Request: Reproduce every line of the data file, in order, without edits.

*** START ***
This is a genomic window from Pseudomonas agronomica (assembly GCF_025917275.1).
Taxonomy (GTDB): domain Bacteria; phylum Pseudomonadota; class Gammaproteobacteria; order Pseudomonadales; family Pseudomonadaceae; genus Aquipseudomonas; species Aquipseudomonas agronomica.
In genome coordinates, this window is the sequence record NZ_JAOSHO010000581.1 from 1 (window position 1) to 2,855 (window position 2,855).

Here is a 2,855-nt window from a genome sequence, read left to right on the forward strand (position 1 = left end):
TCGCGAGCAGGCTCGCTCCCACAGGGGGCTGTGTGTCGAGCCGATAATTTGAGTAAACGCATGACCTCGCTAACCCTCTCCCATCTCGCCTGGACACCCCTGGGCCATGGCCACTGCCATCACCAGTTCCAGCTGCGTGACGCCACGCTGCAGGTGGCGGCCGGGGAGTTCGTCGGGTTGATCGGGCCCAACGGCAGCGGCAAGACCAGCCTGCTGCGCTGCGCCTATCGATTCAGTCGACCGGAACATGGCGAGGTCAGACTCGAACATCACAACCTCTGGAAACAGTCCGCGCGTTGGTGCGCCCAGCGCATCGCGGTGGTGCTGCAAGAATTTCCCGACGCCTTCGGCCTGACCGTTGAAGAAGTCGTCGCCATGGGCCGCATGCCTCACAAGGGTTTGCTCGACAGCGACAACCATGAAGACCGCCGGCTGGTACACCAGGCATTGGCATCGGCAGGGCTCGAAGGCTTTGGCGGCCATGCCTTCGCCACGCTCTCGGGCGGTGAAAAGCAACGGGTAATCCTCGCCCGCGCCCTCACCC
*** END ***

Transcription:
This is a genomic window from Pseudomonas agronomica (assembly GCF_025917275.1).
Taxonomy (GTDB): domain Bacteria; phylum Pseudomonadota; class Gammaproteobacteria; order Pseudomonadales; family Pseudomonadaceae; genus Aquipseudomonas; species Aquipseudomonas agronomica.
In genome coordinates, this window is the sequence record NZ_JAOSHO010000581.1 from 1 (window position 1) to 2,855 (window position 2,855).

Here is a 2,855-nt window from a genome sequence, read left to right on the forward strand (position 1 = left end):
TCGCGAGCAGGCTCGCTCCCACAGGGGGCTGTGTGTCGAGCCGATAATTTGAGTAAACGCATGACCTCGCTAACCCTCTCCCATCTCGCCTGGACACCCCTGGGCCATGGCCACTGCCATCACCAGTTCCAGCTGCGTGACGCCACGCTGCAGGTGGCGGCCGGGGAGTTCGTCGGGTTGATCGGGCCCAACGGCAGCGGCAAGACCAGCCTGCTGCGCTGCGCCTATCGATTCAGTCGACCGGAACATGGCGAGGTCAGACTCGAACATCACAACCTCTGGAAACAGTCCGCGCGTTGGTGCGCCCAGCGCATCGCGGTGGTGCTGCAAGAATTTCCCGACGCCTTCGGCCTGACCGTTGAAGAAGTCGTCGCCATGGGCCGCATGCCTCACAAGGGTTTGCTCGACAGCGACAACCATGAAGACCGCCGGCTGGTACACCAGGCATTGGCATCGGCAGGGCTCGAAGGCTTTGGCGGCCATGCCTTCGCCACGCTCTCGGGCGGTGAAAAGCAACGGGTAATCCTCGCCCGCGCCCTCACCC